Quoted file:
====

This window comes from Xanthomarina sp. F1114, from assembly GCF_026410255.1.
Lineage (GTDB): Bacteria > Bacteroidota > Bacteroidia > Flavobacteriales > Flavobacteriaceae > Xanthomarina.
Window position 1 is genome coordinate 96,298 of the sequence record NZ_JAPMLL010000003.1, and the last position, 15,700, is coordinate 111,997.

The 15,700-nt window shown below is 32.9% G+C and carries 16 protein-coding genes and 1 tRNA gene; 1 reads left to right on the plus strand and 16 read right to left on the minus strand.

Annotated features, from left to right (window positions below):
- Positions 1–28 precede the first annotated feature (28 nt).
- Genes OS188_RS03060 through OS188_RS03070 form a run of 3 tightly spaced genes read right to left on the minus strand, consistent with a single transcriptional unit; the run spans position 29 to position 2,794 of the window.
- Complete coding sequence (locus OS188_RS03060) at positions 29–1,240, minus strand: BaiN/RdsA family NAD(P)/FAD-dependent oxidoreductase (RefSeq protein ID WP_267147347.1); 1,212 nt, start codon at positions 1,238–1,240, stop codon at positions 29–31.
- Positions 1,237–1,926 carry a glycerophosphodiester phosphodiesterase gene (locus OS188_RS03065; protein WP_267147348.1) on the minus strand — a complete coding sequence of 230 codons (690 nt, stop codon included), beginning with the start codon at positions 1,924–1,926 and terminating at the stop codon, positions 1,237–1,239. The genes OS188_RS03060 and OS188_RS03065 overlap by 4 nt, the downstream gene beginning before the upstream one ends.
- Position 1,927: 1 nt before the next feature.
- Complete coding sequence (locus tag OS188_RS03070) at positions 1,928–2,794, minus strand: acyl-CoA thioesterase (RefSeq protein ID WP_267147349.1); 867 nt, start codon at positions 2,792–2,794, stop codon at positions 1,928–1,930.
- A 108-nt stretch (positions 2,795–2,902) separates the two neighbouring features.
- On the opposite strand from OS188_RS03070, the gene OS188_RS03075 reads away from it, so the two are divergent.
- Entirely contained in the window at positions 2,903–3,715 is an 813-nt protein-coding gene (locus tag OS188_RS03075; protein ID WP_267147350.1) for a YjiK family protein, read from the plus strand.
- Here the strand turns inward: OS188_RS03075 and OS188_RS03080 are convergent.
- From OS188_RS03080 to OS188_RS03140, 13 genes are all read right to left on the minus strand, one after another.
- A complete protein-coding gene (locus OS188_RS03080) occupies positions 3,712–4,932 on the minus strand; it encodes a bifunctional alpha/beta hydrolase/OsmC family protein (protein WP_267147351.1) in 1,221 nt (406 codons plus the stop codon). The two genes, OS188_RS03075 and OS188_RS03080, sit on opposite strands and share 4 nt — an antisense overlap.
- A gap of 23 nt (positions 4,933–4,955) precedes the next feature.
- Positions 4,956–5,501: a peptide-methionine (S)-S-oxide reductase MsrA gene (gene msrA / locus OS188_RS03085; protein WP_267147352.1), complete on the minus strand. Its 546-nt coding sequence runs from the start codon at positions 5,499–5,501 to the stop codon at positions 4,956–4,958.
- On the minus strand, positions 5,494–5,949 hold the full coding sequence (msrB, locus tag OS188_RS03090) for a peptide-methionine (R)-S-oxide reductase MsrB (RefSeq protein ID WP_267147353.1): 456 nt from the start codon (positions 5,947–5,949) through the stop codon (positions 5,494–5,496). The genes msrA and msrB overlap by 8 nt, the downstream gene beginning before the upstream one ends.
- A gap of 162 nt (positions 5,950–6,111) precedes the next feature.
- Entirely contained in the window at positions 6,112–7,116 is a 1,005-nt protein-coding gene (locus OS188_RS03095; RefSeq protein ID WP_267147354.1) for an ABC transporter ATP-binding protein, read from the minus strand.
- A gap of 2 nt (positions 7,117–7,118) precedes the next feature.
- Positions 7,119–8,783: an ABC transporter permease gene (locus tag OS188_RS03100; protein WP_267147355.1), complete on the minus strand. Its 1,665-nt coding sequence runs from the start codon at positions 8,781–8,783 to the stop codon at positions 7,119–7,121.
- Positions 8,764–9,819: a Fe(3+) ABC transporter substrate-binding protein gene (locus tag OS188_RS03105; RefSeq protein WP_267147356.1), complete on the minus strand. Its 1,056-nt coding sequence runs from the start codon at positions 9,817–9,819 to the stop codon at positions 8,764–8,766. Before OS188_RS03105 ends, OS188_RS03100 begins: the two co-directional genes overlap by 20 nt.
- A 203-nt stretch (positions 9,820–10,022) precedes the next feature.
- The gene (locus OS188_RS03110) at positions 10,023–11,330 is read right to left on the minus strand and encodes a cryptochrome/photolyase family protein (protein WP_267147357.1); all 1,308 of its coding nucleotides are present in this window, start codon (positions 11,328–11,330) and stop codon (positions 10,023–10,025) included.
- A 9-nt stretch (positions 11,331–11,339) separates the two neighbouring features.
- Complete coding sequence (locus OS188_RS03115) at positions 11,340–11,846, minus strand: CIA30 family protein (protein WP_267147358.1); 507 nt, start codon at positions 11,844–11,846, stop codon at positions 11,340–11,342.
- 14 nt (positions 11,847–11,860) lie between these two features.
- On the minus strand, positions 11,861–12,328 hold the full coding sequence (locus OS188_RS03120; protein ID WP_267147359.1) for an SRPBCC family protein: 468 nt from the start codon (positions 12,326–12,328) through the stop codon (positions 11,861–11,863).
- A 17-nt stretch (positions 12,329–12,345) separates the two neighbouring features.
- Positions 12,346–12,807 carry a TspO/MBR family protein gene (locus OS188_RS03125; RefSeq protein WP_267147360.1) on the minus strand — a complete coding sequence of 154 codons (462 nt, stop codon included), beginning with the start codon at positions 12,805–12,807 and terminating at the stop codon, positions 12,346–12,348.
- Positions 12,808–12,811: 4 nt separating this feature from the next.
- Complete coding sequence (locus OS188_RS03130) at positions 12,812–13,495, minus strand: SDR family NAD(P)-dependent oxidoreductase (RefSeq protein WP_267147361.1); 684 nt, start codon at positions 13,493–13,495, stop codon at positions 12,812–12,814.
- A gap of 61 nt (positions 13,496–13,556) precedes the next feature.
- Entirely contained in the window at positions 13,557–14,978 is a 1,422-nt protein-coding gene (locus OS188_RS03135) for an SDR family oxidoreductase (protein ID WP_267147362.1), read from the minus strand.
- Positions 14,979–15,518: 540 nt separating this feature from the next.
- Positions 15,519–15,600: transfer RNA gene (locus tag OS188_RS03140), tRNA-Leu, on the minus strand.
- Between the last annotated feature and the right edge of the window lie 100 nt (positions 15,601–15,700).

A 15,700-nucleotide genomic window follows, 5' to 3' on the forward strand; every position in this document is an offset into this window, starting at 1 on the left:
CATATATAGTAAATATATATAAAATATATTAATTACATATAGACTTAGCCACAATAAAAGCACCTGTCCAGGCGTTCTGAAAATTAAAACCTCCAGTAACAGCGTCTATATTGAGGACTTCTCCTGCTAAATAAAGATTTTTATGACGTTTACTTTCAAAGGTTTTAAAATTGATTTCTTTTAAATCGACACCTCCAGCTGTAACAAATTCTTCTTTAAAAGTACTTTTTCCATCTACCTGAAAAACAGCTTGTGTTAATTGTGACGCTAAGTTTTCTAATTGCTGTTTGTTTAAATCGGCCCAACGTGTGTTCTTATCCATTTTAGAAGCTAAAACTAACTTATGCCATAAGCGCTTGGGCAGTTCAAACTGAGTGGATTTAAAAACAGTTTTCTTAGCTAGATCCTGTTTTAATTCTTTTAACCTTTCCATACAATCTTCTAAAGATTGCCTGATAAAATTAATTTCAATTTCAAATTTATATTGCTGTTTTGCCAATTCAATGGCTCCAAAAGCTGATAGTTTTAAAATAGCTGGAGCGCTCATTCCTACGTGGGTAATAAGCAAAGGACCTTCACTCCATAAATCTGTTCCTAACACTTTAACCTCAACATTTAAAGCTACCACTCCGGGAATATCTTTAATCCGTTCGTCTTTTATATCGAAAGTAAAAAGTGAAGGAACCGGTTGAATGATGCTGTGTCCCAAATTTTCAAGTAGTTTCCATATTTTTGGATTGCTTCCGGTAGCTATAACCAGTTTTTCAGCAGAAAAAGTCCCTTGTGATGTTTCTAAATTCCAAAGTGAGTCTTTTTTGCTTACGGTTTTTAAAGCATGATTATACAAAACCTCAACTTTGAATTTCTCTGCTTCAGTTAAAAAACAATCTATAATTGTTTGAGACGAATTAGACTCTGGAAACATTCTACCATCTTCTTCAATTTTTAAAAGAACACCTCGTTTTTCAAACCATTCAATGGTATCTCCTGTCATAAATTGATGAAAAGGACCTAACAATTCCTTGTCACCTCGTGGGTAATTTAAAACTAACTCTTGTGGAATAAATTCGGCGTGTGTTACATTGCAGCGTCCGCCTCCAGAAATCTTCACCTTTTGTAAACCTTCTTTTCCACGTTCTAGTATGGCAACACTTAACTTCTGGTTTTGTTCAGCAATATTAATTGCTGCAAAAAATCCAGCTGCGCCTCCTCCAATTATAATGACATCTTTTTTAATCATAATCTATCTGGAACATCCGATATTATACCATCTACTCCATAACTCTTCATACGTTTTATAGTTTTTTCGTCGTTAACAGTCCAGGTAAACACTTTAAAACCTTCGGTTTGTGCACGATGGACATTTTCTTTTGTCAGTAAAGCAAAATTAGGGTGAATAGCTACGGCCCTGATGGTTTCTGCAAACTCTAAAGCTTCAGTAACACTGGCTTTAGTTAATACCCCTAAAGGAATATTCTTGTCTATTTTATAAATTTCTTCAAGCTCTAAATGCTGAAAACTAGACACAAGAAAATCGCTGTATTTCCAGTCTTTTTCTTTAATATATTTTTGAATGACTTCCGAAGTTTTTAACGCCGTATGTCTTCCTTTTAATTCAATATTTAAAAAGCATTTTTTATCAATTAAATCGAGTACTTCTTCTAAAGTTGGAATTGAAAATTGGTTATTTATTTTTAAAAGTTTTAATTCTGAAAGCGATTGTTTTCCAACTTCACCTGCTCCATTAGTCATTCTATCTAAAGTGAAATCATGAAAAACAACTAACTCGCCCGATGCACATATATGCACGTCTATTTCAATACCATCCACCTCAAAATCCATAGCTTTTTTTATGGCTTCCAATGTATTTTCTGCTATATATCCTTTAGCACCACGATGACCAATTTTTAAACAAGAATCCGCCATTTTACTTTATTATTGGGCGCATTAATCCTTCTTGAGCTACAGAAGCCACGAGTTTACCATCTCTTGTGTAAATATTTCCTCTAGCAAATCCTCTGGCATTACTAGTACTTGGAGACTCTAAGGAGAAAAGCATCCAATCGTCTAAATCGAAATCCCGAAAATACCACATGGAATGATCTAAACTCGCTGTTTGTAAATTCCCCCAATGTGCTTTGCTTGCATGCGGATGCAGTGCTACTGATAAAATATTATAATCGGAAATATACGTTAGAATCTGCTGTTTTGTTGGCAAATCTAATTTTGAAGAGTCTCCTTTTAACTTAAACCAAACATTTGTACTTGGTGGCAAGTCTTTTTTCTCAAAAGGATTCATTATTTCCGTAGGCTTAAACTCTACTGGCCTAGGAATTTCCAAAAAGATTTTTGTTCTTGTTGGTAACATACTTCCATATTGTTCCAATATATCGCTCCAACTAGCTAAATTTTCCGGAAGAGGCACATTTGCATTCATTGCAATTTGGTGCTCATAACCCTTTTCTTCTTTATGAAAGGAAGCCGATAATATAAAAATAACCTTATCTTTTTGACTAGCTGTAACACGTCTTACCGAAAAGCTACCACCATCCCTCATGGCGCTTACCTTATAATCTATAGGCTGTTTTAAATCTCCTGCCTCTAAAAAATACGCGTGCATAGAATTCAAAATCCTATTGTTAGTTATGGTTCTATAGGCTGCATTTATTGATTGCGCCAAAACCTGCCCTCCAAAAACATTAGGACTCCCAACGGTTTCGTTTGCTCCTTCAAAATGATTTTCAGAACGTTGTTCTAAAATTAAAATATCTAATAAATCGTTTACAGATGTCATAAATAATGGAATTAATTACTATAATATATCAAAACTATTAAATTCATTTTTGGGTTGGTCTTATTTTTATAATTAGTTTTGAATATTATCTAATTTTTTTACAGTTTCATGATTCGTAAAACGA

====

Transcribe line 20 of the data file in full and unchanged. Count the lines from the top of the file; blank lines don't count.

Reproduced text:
- On the minus strand, positions 5,494–5,949 hold the full coding sequence (msrB, locus tag OS188_RS03090) for a peptide-methionine (R)-S-oxide reductase MsrB (RefSeq protein ID WP_267147353.1): 456 nt from the start codon (positions 5,947–5,949) through the stop codon (positions 5,494–5,496). The genes msrA and msrB overlap by 8 nt, the downstream gene beginning before the upstream one ends.